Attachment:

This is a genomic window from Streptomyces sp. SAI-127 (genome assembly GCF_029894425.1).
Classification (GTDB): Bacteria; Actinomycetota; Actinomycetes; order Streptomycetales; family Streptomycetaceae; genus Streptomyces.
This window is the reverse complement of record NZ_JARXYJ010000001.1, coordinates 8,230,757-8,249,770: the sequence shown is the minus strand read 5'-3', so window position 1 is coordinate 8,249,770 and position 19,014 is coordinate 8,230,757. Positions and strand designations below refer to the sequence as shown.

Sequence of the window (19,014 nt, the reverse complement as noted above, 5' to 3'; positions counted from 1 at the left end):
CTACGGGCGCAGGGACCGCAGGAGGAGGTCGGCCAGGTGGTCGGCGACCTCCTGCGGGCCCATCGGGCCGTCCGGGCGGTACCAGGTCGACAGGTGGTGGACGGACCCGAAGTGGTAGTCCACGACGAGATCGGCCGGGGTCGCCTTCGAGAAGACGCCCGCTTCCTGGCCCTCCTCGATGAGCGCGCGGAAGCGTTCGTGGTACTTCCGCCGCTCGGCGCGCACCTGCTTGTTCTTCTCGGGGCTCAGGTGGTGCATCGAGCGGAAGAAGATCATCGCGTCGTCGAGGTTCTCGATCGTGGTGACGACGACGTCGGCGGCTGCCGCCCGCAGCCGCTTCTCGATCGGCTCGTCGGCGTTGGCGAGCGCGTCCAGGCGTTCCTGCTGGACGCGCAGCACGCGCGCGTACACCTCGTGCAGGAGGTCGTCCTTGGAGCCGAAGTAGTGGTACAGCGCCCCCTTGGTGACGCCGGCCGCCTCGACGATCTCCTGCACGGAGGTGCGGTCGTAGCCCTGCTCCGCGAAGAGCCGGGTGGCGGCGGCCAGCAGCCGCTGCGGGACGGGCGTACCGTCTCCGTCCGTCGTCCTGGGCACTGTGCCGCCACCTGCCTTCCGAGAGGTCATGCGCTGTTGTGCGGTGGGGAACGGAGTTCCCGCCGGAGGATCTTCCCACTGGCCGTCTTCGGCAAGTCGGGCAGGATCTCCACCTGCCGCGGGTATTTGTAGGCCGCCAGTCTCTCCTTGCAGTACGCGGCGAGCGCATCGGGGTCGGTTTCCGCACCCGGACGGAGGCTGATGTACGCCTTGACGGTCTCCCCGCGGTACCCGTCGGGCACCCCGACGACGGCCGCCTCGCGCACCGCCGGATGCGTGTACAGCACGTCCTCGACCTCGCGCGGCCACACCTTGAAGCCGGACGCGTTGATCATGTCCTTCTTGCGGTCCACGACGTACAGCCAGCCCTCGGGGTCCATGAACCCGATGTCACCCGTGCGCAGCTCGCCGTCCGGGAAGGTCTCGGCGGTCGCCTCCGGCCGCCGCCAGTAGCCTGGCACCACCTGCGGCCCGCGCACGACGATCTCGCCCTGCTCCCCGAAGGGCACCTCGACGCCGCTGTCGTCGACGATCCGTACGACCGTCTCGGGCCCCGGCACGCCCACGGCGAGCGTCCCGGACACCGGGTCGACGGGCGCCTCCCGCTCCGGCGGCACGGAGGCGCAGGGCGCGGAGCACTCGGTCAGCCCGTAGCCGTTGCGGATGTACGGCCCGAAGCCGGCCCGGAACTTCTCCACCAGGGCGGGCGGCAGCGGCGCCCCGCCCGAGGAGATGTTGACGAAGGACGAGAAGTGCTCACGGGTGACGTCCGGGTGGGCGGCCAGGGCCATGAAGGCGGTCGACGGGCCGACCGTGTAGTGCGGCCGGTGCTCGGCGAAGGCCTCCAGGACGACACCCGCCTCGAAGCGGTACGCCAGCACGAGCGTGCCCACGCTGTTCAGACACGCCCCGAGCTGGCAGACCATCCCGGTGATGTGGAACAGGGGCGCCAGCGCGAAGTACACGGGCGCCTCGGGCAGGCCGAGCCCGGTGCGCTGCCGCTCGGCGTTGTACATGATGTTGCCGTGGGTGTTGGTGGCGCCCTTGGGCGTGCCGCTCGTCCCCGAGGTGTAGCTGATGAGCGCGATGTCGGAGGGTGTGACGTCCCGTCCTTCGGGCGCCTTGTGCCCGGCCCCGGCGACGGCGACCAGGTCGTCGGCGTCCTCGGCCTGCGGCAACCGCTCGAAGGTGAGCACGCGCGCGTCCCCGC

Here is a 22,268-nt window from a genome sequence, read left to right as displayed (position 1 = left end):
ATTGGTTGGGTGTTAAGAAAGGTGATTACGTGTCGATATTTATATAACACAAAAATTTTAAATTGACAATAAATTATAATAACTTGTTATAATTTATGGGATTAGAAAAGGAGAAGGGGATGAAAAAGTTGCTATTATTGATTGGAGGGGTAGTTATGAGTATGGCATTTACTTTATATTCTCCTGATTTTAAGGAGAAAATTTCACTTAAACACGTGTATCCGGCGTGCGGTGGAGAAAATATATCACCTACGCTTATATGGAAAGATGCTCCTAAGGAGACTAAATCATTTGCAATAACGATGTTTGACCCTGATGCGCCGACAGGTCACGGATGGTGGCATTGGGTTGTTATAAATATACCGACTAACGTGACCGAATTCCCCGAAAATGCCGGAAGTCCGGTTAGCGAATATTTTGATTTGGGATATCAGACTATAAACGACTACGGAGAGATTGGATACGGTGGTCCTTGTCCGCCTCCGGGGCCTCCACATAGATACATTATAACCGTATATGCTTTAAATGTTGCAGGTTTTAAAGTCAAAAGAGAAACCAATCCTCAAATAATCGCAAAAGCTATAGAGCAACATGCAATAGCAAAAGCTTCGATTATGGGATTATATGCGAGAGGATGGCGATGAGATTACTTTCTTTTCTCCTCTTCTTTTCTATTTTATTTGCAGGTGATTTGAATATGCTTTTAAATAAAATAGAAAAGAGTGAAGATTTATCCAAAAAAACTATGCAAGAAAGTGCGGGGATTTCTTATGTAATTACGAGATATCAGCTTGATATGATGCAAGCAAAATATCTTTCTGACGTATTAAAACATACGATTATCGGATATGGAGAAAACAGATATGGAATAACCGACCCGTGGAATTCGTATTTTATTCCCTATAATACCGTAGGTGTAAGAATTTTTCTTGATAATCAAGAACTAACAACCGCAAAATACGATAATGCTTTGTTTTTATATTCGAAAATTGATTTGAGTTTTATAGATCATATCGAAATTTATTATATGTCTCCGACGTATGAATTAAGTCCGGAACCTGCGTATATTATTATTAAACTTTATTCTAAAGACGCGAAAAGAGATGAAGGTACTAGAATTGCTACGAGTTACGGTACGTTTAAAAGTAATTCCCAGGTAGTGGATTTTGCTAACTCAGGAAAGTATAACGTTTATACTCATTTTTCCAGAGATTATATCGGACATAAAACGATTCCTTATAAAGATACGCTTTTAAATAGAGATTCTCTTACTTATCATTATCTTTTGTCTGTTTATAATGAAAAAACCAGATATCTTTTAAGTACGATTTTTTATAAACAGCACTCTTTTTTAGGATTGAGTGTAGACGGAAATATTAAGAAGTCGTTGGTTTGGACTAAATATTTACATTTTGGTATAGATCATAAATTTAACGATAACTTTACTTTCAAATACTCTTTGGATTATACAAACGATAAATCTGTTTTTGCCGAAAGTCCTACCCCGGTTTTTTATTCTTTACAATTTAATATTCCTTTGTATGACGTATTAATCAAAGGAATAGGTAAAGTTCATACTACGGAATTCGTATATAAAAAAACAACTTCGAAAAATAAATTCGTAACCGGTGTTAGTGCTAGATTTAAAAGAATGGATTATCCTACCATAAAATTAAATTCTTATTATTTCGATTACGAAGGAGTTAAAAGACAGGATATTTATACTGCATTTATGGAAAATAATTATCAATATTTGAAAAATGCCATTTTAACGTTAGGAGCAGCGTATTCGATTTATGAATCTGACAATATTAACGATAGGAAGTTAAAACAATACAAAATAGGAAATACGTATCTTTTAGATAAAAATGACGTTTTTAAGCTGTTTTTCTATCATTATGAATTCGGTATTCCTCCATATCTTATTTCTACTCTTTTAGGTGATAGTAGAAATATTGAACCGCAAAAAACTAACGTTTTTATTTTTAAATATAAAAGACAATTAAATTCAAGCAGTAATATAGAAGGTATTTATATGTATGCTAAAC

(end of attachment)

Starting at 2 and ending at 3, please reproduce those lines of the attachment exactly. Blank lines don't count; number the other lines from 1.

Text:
Classification (GTDB): Bacteria; Actinomycetota; Actinomycetes; order Streptomycetales; family Streptomycetaceae; genus Streptomyces.
This window is the reverse complement of record NZ_JARXYJ010000001.1, coordinates 8,230,757-8,249,770: the sequence shown is the minus strand read 5'-3', so window position 1 is coordinate 8,249,770 and position 19,014 is coordinate 8,230,757. Positions and strand designations below refer to the sequence as shown.